Nor did the election reflect satisfaction with the paltry economic growth that President Obama’s abusive regulatory approach has produced. Voters are rightly unhappy with the anemic growth in gross domestic product the past four years; the average, just 1.5 percent, is less than half of our historic average since World War II, but 53 percent of voters believed the economy was George W. Bush’s fault.
Why did voters believe that? Obama repeated it relentlessly, and Republicans never responded.
First you win the argument, then you win the vote, Margaret Thatcher famously admonished. Republicans did neither.
Nothing better illustrates that failure than “47 percent.” Not the comment itself nor the good and decent person who uttered it, but, rather, the overall narrative of Republicans. Voters were convinced that the GOP is the party of “the rich” and that Democrats are the party of everybody else.
That characterization is false, but as long as a majority of Americans believe that Republican policies do not benefit them, Republicans will continue to lose.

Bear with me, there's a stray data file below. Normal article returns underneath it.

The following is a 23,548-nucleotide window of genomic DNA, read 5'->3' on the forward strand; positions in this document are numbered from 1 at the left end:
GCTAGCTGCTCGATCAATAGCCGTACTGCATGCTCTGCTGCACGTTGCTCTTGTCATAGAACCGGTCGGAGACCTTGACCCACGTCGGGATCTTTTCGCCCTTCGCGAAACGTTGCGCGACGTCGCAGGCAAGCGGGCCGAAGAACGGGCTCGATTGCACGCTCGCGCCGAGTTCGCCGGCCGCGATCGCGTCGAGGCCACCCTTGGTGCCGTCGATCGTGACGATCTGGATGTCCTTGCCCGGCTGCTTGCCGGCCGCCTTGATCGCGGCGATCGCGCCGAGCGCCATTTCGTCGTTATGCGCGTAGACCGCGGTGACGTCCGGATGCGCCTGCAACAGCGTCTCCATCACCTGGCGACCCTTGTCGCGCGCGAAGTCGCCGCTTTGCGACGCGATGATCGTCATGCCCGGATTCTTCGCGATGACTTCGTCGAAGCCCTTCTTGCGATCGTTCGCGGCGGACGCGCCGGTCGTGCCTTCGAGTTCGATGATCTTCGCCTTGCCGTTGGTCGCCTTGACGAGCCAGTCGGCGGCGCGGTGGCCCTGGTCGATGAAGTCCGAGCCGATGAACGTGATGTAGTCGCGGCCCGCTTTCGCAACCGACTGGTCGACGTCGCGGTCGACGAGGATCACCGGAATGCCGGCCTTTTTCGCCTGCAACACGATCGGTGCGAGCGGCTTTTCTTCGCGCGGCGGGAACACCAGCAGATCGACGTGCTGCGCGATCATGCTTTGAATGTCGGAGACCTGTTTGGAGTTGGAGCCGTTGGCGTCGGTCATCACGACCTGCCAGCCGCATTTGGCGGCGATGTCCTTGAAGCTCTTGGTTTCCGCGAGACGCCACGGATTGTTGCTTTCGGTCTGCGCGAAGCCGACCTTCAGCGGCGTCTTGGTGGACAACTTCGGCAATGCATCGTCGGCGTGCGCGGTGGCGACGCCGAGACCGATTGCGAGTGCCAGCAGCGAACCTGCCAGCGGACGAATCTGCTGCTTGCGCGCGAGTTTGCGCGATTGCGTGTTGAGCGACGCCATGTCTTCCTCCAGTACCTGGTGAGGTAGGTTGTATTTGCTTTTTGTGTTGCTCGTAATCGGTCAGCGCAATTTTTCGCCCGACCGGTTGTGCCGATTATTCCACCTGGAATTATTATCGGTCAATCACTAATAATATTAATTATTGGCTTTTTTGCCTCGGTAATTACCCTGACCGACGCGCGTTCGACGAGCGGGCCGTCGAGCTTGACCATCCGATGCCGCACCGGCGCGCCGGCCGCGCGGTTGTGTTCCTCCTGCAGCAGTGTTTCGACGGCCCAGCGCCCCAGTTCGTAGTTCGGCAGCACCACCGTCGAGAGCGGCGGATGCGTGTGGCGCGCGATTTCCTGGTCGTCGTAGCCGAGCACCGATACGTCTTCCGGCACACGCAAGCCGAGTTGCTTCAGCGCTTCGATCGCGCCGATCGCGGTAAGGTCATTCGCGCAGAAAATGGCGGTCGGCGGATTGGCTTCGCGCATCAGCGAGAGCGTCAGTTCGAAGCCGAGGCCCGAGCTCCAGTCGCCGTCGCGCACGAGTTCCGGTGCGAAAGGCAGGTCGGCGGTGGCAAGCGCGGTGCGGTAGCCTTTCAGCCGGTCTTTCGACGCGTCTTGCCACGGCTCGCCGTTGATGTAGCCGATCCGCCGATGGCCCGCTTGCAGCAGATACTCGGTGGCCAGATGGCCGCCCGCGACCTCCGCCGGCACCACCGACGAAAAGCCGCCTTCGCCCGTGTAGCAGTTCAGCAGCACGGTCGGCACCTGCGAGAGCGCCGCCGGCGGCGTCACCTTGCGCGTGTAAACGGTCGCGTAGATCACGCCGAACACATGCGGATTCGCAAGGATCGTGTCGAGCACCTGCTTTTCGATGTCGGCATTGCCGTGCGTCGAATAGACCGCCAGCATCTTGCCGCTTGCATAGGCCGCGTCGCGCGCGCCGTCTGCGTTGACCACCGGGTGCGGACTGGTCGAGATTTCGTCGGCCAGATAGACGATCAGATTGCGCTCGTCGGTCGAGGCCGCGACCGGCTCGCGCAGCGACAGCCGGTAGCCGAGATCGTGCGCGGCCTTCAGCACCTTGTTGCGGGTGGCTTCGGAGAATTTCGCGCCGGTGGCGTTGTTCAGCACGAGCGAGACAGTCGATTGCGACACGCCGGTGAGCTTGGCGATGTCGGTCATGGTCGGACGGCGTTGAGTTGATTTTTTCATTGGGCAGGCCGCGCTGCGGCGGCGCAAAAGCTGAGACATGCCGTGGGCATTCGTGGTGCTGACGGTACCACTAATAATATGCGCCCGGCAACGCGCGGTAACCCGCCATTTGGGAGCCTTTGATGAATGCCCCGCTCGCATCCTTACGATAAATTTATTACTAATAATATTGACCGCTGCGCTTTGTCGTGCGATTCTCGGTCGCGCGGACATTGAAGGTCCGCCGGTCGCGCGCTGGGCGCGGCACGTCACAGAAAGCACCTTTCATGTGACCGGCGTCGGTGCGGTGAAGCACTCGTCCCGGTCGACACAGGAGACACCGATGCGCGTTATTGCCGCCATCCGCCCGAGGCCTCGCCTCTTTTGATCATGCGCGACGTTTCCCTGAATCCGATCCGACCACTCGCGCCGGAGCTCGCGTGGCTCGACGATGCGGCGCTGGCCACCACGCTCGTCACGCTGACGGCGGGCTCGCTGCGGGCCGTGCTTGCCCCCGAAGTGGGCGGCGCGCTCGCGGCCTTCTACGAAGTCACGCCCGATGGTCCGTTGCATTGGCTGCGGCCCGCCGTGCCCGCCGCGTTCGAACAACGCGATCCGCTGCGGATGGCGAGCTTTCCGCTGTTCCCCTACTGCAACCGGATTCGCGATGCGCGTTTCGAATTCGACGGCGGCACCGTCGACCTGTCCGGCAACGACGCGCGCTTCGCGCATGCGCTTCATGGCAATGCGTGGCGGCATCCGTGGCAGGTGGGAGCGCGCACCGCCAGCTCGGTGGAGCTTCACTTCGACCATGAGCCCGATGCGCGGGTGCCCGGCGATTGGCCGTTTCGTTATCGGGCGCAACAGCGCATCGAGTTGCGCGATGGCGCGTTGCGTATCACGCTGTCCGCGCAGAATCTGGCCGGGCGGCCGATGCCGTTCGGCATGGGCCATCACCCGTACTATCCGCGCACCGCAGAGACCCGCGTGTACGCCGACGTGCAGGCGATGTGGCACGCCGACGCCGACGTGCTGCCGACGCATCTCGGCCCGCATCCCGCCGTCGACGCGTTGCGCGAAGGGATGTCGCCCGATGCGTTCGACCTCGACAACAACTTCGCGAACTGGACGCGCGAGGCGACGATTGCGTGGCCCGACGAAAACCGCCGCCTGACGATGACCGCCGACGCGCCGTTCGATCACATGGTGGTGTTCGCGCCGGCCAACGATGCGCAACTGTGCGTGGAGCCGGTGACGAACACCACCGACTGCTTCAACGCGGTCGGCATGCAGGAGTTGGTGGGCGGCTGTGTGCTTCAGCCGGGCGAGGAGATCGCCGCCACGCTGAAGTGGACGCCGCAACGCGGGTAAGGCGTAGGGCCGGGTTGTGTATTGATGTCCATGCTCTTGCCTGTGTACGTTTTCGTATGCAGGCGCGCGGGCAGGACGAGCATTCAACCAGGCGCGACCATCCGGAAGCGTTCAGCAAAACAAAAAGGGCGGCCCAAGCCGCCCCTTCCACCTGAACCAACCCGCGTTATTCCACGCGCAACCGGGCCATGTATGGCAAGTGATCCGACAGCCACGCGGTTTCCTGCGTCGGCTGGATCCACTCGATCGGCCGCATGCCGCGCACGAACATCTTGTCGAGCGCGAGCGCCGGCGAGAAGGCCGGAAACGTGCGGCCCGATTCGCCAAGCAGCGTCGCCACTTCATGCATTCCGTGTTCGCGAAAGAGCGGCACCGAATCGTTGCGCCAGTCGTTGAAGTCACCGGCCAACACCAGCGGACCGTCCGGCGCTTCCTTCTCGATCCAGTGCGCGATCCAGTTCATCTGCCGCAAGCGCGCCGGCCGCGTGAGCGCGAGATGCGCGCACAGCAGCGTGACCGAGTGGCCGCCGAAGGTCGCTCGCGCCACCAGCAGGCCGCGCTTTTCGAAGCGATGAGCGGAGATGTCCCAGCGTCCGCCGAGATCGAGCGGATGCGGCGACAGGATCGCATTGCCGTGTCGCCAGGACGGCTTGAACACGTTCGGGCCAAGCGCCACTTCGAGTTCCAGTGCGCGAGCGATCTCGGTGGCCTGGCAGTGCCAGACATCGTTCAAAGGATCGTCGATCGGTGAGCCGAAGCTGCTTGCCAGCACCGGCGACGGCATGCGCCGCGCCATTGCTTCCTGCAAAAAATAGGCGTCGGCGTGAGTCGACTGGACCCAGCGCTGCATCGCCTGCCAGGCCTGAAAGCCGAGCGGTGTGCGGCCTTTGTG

And far too many Republicans believe it as well.
So let me suggest an alternative course: opportunity conservatism. Republicans should conceptualize and articulate every domestic policy with a single-minded focus on easing the ascent up the economic ladder.
We should assess policy with a Rawlsian lens, asking how it affects those least well-off among us. We should champion the 47 percent.
That does not mean adopting the wealth-redistribution policies of the left. Among other problems, collectivist approaches to our economy simply do not work. They fail to produce economic prosperity or to improve the material conditions of the populace. And they lead to bankruptcy and economic collapse, as Europe demonstrates daily.
Why do millions of people from all over the world come to the United States? Because no other nation has offered such opportunity. Nowhere else can so many come with nothing and achieve anything.
And yet, as Democrats work to move the United States further toward the failed economic policies of European social democracies, our economic mobility has diminished. Without fail, when government controls the economy, opportunity dries up.
Whenever entrepreneurs and small businesses suffer, those struggling to improve their economic conditions are hurt the worst. Under the Obama administration, the unemployment rate climbed above 10 percent among Hispanics last year and to 14 percent among African Americans. Yet Republicans never talked about this.